Winning CONCEPT Focuses on the Power of Personal Storytelling
A Carey Business School team was one of nine winners in the 2018 JHU Idea Lab challenge.
Instructional Teaching Specialist April Foiles wrote the proposal titled “Bridging Divides through Personal Storytelling.” Carey Assistant Professor Alexandra Klaren is joining Foiles to bring this project to fruition.
They will use their awarded funds to develop a storytelling workshop, work with the national nonprofit StoryCorps to record interviews, and work with the Baltimore-based Stoop Storytelling to bring a storytelling performance to the Senator Theatre in October 2018.
As Foiles wrote in her proposal to Idea Lab, “When we share and really listen to each other’s stories, we remember how vast a universe each person is – we are each so much more than our ideologies, political opinions, and even our cultures… Personal stories truly can bridge divides.”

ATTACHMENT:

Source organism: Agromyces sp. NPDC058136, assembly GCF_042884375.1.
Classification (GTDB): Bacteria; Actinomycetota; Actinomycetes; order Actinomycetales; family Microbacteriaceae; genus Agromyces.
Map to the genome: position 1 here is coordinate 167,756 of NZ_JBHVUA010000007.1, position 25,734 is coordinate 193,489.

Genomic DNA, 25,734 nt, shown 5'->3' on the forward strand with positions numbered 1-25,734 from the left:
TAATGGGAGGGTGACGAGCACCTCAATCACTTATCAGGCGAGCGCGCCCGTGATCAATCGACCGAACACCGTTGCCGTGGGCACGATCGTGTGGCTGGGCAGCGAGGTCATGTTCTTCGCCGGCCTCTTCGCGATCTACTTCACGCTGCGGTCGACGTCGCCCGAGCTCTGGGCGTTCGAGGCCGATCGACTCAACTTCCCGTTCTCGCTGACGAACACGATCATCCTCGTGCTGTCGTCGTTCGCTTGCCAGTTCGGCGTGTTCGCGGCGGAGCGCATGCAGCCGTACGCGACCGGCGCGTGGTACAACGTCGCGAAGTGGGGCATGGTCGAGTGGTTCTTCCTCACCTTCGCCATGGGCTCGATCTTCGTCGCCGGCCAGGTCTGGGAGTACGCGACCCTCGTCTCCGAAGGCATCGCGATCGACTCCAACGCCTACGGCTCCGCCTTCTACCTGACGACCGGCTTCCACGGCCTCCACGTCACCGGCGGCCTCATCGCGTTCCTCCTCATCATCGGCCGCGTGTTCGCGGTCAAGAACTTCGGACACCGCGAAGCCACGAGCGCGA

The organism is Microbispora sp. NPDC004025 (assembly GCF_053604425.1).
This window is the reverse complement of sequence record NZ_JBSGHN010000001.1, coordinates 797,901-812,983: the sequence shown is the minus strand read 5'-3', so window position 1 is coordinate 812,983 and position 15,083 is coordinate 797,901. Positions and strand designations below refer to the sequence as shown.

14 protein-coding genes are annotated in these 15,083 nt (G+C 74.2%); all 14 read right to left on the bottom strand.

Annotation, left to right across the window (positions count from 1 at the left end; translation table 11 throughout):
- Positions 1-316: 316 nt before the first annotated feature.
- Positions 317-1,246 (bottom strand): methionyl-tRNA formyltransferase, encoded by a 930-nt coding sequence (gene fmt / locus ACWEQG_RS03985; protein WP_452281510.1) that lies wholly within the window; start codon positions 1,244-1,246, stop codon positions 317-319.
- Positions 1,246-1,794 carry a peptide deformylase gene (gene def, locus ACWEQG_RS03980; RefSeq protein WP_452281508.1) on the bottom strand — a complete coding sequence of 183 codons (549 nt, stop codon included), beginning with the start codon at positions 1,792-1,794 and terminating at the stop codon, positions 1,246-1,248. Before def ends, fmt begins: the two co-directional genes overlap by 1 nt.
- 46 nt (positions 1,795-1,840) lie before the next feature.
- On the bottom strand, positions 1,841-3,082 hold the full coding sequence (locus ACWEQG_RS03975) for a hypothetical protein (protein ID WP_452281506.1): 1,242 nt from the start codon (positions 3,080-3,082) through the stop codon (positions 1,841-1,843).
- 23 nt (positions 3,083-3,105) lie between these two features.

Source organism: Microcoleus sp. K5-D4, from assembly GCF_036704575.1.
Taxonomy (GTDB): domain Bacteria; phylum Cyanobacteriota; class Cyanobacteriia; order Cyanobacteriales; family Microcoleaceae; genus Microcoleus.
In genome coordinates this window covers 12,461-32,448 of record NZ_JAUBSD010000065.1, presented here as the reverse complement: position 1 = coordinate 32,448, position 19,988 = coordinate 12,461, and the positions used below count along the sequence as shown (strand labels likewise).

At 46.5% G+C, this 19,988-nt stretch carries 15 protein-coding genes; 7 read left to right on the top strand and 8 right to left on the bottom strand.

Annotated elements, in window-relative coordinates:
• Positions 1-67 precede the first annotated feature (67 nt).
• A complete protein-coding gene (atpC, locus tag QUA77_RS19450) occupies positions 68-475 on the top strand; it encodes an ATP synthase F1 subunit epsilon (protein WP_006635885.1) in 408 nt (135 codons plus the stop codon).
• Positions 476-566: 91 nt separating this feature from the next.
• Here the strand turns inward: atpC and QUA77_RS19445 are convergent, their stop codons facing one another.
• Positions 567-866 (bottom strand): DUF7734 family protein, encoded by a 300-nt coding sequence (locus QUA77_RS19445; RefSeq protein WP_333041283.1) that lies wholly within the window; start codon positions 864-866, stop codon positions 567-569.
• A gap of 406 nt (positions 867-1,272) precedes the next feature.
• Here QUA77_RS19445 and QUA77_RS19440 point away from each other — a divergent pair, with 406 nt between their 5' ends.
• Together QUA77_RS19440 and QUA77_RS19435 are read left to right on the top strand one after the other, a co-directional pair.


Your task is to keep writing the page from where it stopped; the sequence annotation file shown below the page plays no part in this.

Foiles specializes in the science of learning, curriculum design, performance improvement, comedy improv, and bringing people together to creatively collaborate. She taught improv and storytelling at Everyman Theatre. Klaren specializes in the study of media, culture, communication ethics, and human emotion, with concentrations in cultural studies and human values.
Launched in 2015, the Idea Lab is the university’s hub for crowdsourcing initiatives. The theme for this year’s challenge was “Ideas Bridging Divides.” Students, faculty, and staff of the university submitted a total of 32 concepts. Once they were posted to the Idea Lab website, more than 2,200 members of the JHU community submitted 4,700 votes online. The nine winners will receive grants to further develop their ideas.
Johns Hopkins University President Ronald J. Daniels said, “The Idea Lab winners this year demonstrated that there are boundless opportunities to bridge divides: with art, through teaching, by helping those in need, and by uniting different voices and giving them a chance to be heard. The funded projects will add to the thoughtful, rigorous, and open dialogue that is at the heart of our academic mission.”